Hardcover ISBN: 9781503632387
Paperback ISBN: 9781503634084
Ebook ISBN: 9781503634091
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This book offers the first social and intellectual history of Dalit performance of Tamasha—a popular form of public, secular, traveling theater in Maharashtra—and places Dalit Tamasha women who represented the desire and disgust of the patriarchal society at the heart of modernization in twentieth century India. Drawing on ethnographies, films, and untapped archival materials, Shailaja Paik illuminates how Tamasha was produced and shaped through conflicts over caste, gender, sexuality, and culture. Dalit performers, activists, and leaders negotiated the violence and stigma in Tamasha as they struggled to claim manuski (human dignity) and transform themselves from ashlil (vulgar) to assli (authentic) and manus (human beings).
Building on and departing from the Ambedkar-centered historiography and movement-focused approach of Dalit studies, Paik examines the ordinary and everydayness in Dalit lives. Ultimately, she demonstrates how the choices that communities make about culture speak to much larger questions about inclusion, inequality, and structures of violence of caste within Indian society, and opens up new approaches for the transformative potential of Dalit politics and the global history of gender, sexuality, and the human.
About the author
Shailaja Paik is Associate Professor of History at the University of Cincinnati. She is the author of Dalit Women's Education in Modern India: Double Discrimination (2014).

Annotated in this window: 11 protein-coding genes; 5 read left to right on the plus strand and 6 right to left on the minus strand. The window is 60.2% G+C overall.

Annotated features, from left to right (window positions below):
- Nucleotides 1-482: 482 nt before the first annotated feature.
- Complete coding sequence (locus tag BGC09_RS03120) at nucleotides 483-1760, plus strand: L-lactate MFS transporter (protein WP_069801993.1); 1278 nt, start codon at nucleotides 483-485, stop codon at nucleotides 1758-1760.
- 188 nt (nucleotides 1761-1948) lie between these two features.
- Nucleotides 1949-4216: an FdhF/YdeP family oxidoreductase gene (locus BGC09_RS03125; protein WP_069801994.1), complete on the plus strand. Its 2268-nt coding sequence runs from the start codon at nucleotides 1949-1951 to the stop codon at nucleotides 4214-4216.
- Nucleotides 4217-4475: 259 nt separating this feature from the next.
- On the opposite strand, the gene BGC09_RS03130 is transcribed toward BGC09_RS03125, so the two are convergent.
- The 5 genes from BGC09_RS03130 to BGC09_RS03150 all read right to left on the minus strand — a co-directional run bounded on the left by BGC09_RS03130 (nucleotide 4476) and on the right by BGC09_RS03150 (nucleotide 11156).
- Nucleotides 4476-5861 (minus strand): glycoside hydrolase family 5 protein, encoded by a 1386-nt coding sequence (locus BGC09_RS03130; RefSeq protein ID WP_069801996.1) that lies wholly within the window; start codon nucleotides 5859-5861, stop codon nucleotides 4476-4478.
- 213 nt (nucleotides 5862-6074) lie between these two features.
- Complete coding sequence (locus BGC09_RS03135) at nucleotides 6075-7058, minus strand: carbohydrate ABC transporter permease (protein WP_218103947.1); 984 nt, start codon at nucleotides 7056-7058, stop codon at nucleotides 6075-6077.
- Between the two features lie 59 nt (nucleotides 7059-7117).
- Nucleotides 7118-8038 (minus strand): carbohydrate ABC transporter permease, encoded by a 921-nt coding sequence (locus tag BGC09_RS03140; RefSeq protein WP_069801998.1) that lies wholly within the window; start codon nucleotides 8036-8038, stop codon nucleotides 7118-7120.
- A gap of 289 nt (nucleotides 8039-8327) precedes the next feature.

"In this brilliant original account of women in Tamasha, Shailaja Paik argues that the extractive sexual economy of caste rests on their desired as well as derided labor. Drawing on rare archival sources and careful ethnography, she calls attention to how the women negotiate stigma, especially in relation to a Dalit emancipatory politics, embarrassed by their 'sexual excess.'"
—V. Geetha, author of Bhimrao Ramji Ambedkar and the Question of Socialism in India
"Paik not only breaks new ground but also builds a foundation. Combining ethnography, archival work, and critical readings of key thinkers, she offers a dazzling interdisciplinary exploration of how Tamasha serves as a metonym for the ways gender, caste, and power construct identity in caste-patriarchal society. This work is one of the many reasons Paik is at the forefront of Dalit feminist studies and why she is one of the most innovative historians of South Asia writing today."
—Christian Lee Novetzke, University of Washington